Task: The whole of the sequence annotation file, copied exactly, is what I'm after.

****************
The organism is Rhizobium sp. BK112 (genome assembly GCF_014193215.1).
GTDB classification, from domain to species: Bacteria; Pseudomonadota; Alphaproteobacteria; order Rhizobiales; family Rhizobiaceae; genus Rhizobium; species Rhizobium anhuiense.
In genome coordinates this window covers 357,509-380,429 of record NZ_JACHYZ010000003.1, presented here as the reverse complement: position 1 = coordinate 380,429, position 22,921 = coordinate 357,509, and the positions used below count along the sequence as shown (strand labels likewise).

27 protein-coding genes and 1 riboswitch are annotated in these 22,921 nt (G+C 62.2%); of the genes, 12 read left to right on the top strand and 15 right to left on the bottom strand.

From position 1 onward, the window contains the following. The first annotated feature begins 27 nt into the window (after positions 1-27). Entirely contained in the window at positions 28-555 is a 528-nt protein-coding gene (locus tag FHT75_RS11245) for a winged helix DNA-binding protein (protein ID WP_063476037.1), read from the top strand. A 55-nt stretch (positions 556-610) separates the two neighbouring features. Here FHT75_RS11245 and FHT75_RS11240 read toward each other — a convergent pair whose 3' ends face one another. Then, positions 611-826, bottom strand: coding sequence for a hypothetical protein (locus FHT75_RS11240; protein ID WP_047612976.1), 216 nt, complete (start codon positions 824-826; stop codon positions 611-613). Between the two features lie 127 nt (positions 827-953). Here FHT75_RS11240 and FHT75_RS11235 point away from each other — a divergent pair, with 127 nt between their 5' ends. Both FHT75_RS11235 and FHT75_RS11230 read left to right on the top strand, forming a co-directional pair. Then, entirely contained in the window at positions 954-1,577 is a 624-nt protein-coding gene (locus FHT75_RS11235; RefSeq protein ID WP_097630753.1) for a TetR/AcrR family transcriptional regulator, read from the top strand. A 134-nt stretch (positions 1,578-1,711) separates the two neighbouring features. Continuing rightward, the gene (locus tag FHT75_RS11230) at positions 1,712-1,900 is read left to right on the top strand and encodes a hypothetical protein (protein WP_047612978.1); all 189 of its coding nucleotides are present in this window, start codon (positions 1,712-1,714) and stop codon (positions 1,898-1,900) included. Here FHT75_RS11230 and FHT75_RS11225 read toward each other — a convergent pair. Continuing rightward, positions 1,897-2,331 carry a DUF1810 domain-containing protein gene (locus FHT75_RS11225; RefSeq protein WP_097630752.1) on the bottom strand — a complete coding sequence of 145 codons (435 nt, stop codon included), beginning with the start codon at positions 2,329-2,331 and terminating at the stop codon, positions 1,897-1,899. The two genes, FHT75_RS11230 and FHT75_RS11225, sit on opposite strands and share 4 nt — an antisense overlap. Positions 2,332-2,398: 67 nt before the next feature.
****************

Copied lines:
The organism is Rhizobium sp. BK112 (genome assembly GCF_014193215.1).
GTDB classification, from domain to species: Bacteria; Pseudomonadota; Alphaproteobacteria; order Rhizobiales; family Rhizobiaceae; genus Rhizobium; species Rhizobium anhuiense.
In genome coordinates this window covers 357,509-380,429 of record NZ_JACHYZ010000003.1, presented here as the reverse complement: position 1 = coordinate 380,429, position 22,921 = coordinate 357,509, and the positions used below count along the sequence as shown (strand labels likewise).

27 protein-coding genes and 1 riboswitch are annotated in these 22,921 nt (G+C 62.2%); of the genes, 12 read left to right on the top strand and 15 right to left on the bottom strand.

From position 1 onward, the window contains the following. The first annotated feature begins 27 nt into the window (after positions 1-27). Entirely contained in the window at positions 28-555 is a 528-nt protein-coding gene (locus tag FHT75_RS11245) for a winged helix DNA-binding protein (protein ID WP_063476037.1), read from the top strand. A 55-nt stretch (positions 556-610) separates the two neighbouring features. Here FHT75_RS11245 and FHT75_RS11240 read toward each other — a convergent pair whose 3' ends face one another. Then, positions 611-826, bottom strand: coding sequence for a hypothetical protein (locus FHT75_RS11240; protein ID WP_047612976.1), 216 nt, complete (start codon positions 824-826; stop codon positions 611-613). Between the two features lie 127 nt (positions 827-953). Here FHT75_RS11240 and FHT75_RS11235 point away from each other — a divergent pair, with 127 nt between their 5' ends. Both FHT75_RS11235 and FHT75_RS11230 read left to right on the top strand, forming a co-directional pair. Then, entirely contained in the window at positions 954-1,577 is a 624-nt protein-coding gene (locus FHT75_RS11235; RefSeq protein ID WP_097630753.1) for a TetR/AcrR family transcriptional regulator, read from the top strand. A 134-nt stretch (positions 1,578-1,711) separates the two neighbouring features. Continuing rightward, the gene (locus tag FHT75_RS11230) at positions 1,712-1,900 is read left to right on the top strand and encodes a hypothetical protein (protein WP_047612978.1); all 189 of its coding nucleotides are present in this window, start codon (positions 1,712-1,714) and stop codon (positions 1,898-1,900) included. Here FHT75_RS11230 and FHT75_RS11225 read toward each other — a convergent pair. Continuing rightward, positions 1,897-2,331 carry a DUF1810 domain-containing protein gene (locus FHT75_RS11225; RefSeq protein WP_097630752.1) on the bottom strand — a complete coding sequence of 145 codons (435 nt, stop codon included), beginning with the start codon at positions 2,329-2,331 and terminating at the stop codon, positions 1,897-1,899. The two genes, FHT75_RS11230 and FHT75_RS11225, sit on opposite strands and share 4 nt — an antisense overlap. Positions 2,332-2,398: 67 nt before the next feature.